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|Title:||Bowel preparation for colonoscopy: a randomized prospective trail comparing sodium phosphate and polyethylene glycol in a predominantly elderly population.|
|Authors:||Thomson, A;Naidoo, P;Crotty, B|
|Affiliation:||Department of Gastroenterology, Heidelberg Repatriation Hospitals, Melbourne, Victoria, Australia.|
|Citation:||Journal of Gastroenterology and Hepatology; 11(2): 103-7|
|Abstract:||Many patients find polyethylene glycol-based preparations (PEG) difficult to take because of the large volume of fluid they are required to consume. One hundred and sixteen predominantly elderly patients were randomized to receive either sodium phosphate (n = 61) or PEG (n = 55) bowel preparations before colonoscopy. Patients with a history of symptomatic ischaemic heart disease or cerebrovascular disease in the preceding 6 months, severe liver disease or heart failure, or serum creatinine above 200 micrograms/L were excluded from the study. Each patient filled in a questionnaire about the bowel preparation prior to the procedure. The colonoscopists, who were not aware which preparation had been used, were asked to complete a questionnaire about the quality of the bowel preparation after the procedure. The patients found the sodium phosphate preparation slightly more tolerable than PEG. Side effects were slightly more common with sodium phosphate. Neither difference was statistically significant. However, 91% of patients who had previously had PEG found sodium phosphate easier to take. Approximately 25% of patients in each group experienced at least one episode of incontinence. The colonoscopists found no difference in the overall quality of the bowel preparation. The amount of fluid in the colon was greater in patients prepared with PEG. As expected, patients taking sodium phosphate developed hyperphosphataemia (mean phosphate level before colonoscopy 1.56 mmol/L, normal 0.8 -1.3). They also had a lower mean serum potassium level (3.8 mmol/L) than the PEG group (4.2 mmol/L). However, there were no clinically significant consequences. Sodium phosphate was a safe and effective bowel preparation for colonoscopy in this carefully selected group of patients. It was preferred by patients who had previously had PEG. Many elderly patients were found to develop faecal incontinence, irrespective of the type of bowel preparation used.|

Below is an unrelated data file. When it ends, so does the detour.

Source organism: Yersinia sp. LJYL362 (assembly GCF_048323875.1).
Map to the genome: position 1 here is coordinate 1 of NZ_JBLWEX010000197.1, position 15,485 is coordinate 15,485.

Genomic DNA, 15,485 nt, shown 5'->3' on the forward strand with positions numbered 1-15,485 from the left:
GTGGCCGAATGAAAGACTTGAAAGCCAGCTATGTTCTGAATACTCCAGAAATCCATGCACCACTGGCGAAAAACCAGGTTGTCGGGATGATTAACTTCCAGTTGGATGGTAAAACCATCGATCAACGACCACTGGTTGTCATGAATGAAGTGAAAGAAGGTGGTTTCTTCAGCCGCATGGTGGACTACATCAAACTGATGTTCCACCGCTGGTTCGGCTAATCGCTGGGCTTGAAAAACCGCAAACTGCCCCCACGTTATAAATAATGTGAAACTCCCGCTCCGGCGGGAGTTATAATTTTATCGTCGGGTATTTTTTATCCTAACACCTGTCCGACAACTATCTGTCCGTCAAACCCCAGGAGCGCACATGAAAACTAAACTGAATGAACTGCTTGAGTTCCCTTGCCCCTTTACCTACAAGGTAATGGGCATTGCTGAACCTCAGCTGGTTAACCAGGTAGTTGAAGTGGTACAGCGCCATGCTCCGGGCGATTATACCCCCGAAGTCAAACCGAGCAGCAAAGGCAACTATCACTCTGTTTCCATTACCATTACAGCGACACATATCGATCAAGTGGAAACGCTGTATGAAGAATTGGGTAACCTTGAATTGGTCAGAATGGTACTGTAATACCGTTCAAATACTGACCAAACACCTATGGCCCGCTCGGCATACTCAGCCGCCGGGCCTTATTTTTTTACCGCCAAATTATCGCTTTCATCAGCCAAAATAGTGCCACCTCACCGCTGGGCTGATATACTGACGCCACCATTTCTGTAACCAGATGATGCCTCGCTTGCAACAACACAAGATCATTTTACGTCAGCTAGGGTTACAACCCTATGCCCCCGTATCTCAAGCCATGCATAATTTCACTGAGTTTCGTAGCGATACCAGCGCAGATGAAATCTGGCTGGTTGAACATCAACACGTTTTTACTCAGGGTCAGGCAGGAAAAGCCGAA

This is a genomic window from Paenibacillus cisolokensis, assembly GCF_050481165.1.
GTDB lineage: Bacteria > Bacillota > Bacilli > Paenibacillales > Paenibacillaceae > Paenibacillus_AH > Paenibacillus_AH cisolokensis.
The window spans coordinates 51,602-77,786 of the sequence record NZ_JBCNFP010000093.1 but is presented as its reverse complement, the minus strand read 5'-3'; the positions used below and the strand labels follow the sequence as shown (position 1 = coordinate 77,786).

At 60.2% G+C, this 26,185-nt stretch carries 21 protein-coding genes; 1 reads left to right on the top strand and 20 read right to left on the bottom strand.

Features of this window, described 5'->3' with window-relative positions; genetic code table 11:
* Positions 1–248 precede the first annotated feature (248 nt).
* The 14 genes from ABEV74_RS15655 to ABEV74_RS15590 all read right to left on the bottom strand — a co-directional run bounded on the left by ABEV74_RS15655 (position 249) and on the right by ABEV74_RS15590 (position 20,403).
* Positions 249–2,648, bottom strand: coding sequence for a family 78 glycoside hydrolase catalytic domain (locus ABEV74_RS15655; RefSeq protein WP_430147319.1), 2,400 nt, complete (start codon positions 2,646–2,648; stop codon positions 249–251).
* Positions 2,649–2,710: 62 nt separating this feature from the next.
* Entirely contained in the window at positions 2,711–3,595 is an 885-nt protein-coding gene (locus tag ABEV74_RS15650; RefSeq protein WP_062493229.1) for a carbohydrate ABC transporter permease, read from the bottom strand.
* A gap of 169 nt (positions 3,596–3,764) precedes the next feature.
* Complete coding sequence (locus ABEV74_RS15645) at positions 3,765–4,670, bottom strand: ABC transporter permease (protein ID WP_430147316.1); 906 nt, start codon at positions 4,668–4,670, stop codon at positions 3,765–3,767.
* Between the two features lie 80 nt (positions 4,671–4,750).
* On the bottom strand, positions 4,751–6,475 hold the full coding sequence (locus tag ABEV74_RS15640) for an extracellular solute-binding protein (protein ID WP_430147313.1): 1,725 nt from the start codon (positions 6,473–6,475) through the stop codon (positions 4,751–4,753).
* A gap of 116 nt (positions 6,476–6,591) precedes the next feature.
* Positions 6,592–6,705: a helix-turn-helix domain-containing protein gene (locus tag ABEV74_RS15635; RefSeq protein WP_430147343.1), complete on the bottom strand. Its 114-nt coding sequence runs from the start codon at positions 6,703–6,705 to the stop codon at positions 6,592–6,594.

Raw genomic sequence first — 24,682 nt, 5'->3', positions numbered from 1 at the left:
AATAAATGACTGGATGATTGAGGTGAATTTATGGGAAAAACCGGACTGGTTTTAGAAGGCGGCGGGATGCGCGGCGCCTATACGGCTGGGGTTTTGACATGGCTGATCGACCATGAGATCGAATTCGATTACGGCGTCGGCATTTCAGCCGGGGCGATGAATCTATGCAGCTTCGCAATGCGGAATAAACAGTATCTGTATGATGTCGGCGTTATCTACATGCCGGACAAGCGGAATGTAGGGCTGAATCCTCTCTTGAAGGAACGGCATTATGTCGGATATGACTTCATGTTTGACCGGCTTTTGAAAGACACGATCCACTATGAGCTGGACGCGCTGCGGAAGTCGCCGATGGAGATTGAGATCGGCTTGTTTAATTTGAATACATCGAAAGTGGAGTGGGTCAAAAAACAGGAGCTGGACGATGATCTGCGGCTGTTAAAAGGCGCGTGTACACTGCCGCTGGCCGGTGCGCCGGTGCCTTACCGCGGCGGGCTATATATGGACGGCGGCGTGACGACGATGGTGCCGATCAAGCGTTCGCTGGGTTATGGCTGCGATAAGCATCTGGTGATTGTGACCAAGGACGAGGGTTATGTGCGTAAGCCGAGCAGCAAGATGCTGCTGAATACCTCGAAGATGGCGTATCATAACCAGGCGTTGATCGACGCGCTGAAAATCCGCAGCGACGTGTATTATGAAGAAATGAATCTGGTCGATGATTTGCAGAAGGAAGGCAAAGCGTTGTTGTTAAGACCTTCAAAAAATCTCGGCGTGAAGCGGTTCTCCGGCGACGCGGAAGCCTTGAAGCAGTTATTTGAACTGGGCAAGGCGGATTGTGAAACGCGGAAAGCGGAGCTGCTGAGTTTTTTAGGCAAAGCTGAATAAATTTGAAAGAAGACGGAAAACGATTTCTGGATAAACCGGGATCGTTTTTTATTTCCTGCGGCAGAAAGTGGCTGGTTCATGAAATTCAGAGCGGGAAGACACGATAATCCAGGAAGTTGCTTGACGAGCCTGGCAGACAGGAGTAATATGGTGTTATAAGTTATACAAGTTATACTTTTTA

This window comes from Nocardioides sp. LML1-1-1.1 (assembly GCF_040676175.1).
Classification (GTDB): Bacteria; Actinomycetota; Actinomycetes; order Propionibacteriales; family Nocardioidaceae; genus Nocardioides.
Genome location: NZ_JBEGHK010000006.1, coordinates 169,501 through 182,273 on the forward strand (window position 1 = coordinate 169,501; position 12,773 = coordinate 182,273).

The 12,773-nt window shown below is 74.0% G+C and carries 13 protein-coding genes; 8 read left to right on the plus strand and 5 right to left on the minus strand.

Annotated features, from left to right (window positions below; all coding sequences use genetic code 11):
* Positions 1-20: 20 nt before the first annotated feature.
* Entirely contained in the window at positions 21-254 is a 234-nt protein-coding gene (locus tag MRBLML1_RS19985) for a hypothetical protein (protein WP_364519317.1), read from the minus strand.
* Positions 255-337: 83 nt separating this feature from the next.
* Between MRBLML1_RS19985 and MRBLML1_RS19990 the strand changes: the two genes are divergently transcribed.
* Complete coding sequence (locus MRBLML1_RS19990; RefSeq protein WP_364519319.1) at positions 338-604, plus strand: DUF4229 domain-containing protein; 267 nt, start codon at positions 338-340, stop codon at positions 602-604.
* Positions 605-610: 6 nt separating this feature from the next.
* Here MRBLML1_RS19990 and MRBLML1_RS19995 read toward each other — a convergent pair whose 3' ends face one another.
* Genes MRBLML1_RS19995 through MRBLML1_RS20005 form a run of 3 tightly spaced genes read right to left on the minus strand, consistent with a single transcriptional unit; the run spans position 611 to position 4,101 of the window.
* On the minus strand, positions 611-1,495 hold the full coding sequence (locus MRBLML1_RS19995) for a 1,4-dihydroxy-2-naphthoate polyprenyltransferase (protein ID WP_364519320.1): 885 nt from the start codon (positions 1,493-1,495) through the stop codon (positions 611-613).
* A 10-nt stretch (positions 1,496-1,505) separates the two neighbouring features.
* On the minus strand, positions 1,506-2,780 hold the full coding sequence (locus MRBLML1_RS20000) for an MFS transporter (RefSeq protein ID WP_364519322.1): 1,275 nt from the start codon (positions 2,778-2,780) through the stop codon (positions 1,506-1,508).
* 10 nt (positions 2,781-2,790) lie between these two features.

|Internal ID Number:||8672752|
Fecal Incontinence.chemically induced
Phosphates.administration & dosage.adverse effects
Polyethylene Glycols.administration & dosage.adverse effects
Surface-Active Agents.administration & dosage.adverse effects
|Appears in Collections:||Journal articles|
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